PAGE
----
We recently got the opportunity to sit down with Joe Beckley – Senior VFX Designer at LAIKA – to talk about his work using Terragen on their latest award-winning feature “Missing Link”. We’re going to dive a more into the details of specific scenes and the ways Joe utilized Terragen in the film below, but if you missed it you can click here to read our full interview.
Your work at LAIKA is unique in that it has to combine seamlessly with miniature sets, puppets, and other practical as well as digital effects. What are some of the most interesting, exciting, or challenging projects you've worked on? Any creative solutions you're particularly proud of?
Yes, seamlessly integrating miniature sets and puppets with other practical and digital assets alike is a huge part of my job and one that continues to provide unique challenges from film to film. Each of LAIKA’s films are unique not only in story but visually as well. We’re not reinventing the wheel on every production but rather growing and expanding upon what we’ve learned over the years. When I first started at LAIKA during the production of “Coraline”, the set extensions and matte paintings were all 2D. Starting with “ParaNorman” I started to do more and more projection matte painting on cards and then with “The Boxtrolls” I was integrating more matte painting using projections on 3D geometry. It wasn’t until “Kubo and the Two Strings” that I started to explore a more true 3D digital matte painting approach. With Missing Link the job was daunting to say the least. Apart from the sheer amount of sets and extensions in Missing Link, my biggest challenge was figuring out how to build them to match our highly stylized practical builds so they fit into the world. I knew I wanted to harness the power of Terragen’s photorealistic renderer if at all possible but hadn’t seen anything come of out Terragen with the unique style that our Director and Production Designer had created for the film. That’s when the challenge and real fun began for me and that’s when I started to test the boundaries of Terragen by pushing and pulling sliders, trying to break nodes, and seeing what interesting visuals I could get out of the software. There are so many sequences and one off sets and extensions that I’m proud of in this film but there are a few favorites that come to mind.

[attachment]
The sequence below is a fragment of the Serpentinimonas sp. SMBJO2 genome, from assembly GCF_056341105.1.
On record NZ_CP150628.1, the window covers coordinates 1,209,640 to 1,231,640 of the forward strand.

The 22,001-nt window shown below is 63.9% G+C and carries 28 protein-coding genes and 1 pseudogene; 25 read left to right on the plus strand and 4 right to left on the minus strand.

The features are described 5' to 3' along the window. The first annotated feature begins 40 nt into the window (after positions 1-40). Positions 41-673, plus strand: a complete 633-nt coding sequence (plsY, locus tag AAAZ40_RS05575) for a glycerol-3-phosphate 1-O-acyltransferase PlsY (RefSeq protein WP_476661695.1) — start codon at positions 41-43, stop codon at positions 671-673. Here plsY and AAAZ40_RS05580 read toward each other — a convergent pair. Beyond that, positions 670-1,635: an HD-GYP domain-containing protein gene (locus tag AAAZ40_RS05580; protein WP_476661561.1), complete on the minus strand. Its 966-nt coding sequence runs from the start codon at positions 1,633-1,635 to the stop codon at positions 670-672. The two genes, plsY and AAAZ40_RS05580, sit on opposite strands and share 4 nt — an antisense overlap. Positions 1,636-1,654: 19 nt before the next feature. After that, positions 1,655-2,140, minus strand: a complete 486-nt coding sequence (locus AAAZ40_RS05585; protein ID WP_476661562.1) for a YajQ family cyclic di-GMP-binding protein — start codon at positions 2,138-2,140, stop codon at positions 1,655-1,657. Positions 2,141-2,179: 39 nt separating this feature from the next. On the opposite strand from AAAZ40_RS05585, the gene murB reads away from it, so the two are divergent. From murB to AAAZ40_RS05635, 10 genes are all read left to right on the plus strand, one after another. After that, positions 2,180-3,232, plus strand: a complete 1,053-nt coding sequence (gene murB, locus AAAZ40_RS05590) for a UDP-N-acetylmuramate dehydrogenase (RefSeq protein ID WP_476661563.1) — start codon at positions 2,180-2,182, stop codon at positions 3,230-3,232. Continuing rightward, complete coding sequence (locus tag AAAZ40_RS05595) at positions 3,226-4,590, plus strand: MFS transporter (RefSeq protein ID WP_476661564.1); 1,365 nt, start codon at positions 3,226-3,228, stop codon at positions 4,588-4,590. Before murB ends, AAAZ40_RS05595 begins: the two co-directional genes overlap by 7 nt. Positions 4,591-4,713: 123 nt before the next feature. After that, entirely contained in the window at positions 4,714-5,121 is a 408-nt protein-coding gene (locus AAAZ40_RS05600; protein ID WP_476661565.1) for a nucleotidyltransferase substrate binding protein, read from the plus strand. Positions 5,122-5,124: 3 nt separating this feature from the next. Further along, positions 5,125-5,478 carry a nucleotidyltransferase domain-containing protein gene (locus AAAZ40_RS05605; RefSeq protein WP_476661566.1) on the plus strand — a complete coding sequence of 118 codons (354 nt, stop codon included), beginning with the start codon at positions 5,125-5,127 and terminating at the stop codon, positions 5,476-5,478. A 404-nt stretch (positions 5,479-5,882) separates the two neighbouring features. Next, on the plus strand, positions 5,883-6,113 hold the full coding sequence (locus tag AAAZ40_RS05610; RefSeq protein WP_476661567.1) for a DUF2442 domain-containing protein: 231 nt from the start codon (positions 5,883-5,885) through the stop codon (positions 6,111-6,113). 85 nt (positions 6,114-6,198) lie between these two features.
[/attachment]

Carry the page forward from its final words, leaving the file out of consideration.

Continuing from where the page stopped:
Terragen skies created for Missing Link
I’m really happy with the California desert shots. It’s one of the sets where we went back and forth with various departments trying to figure out how it was going to get done and who was going to take ownership over it. It ended up in the VFX department and ultimately on my plate and I am so pleased with how it turned out. One of the shots in this sequence we have the camera sitting on the ground and a horse drawn carriage drives over the camera and off into the distant range. Everything in the shot was built and rendered in Terragen and proved just how close our Terragen assets could get to the camera. The base structures for the monuments started as practical miniatures made by our sets department that were scanned and converted to height maps in Houdini. I then used the height maps in Terragen as my base terrain node and build from there. One of the more interesting and very frequent uses of show patterns was using it as a breakup shader for transitions between shaders or in this case, where rocks and plants were scattered across the monuments and desert floor. This set and unique set of skies also does a great job showcasing our highly stylized world.
The California Desert environment in Missing Link rendered in Terragen
…the procedural workflow of Terragen allowed me to easily and instantaneously change or tweak individual backgrounds…
One of my absolute favorite sets in the film is the Pacific Northwest. It’s rich in color and style but I really feel like it was such a great example of the concept art coming to life. When you see the sets and extensions, especially in 3D, you can’t quite tell what you’re looking at. Is it 2D, 3D, is it practically built, some mix of everything? Having the ability to integrate practically-shot elements and props into my sets is one of the most helpful ways to keep me on track. Just by having one practical element whether it be an outhouse, barrel, wagon wheel, or any number of other assets, having that element to build around helps inform so much of my work. I can physically have that prop on my desk to see how it was built and painted so when it’s lit and on set and I’m building the world around it I can tangibly see what and how I need to build my assets and worlds.